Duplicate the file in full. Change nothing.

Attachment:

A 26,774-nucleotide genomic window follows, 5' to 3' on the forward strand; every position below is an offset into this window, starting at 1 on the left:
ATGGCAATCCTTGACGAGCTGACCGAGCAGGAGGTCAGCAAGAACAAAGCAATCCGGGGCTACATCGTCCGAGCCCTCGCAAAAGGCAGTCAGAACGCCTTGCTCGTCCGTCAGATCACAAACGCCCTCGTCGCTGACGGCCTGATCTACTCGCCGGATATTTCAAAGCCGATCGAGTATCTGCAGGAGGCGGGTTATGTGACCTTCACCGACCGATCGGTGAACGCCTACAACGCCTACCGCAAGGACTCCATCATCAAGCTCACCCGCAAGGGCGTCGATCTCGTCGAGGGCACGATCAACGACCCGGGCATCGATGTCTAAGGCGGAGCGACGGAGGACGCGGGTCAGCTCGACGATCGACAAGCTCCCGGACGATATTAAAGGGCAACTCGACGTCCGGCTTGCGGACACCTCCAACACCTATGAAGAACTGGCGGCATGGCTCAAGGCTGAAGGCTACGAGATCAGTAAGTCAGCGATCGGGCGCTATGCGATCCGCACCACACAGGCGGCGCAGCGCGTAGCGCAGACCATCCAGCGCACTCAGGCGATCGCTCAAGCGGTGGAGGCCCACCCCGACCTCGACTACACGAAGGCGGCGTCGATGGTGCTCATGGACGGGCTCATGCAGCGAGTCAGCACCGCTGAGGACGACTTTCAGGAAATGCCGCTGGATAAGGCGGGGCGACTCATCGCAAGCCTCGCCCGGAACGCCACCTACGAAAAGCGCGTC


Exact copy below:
A 26,774-nucleotide genomic window follows, 5' to 3' on the forward strand; every position below is an offset into this window, starting at 1 on the left:
ATGGCAATCCTTGACGAGCTGACCGAGCAGGAGGTCAGCAAGAACAAAGCAATCCGGGGCTACATCGTCCGAGCCCTCGCAAAAGGCAGTCAGAACGCCTTGCTCGTCCGTCAGATCACAAACGCCCTCGTCGCTGACGGCCTGATCTACTCGCCGGATATTTCAAAGCCGATCGAGTATCTGCAGGAGGCGGGTTATGTGACCTTCACCGACCGATCGGTGAACGCCTACAACGCCTACCGCAAGGACTCCATCATCAAGCTCACCCGCAAGGGCGTCGATCTCGTCGAGGGCACGATCAACGACCCGGGCATCGATGTCTAAGGCGGAGCGACGGAGGACGCGGGTCAGCTCGACGATCGACAAGCTCCCGGACGATATTAAAGGGCAACTCGACGTCCGGCTTGCGGACACCTCCAACACCTATGAAGAACTGGCGGCATGGCTCAAGGCTGAAGGCTACGAGATCAGTAAGTCAGCGATCGGGCGCTATGCGATCCGCACCACACAGGCGGCGCAGCGCGTAGCGCAGACCATCCAGCGCACTCAGGCGATCGCTCAAGCGGTGGAGGCCCACCCCGACCTCGACTACACGAAGGCGGCGTCGATGGTGCTCATGGACGGGCTCATGCAGCGAGTCAGCACCGCTGAGGACGACTTTCAGGAAATGCCGCTGGATAAGGCGGGGCGACTCATCGCAAGCCTCGCCCGGAACGCCACCTACGAAAAGCGCGTC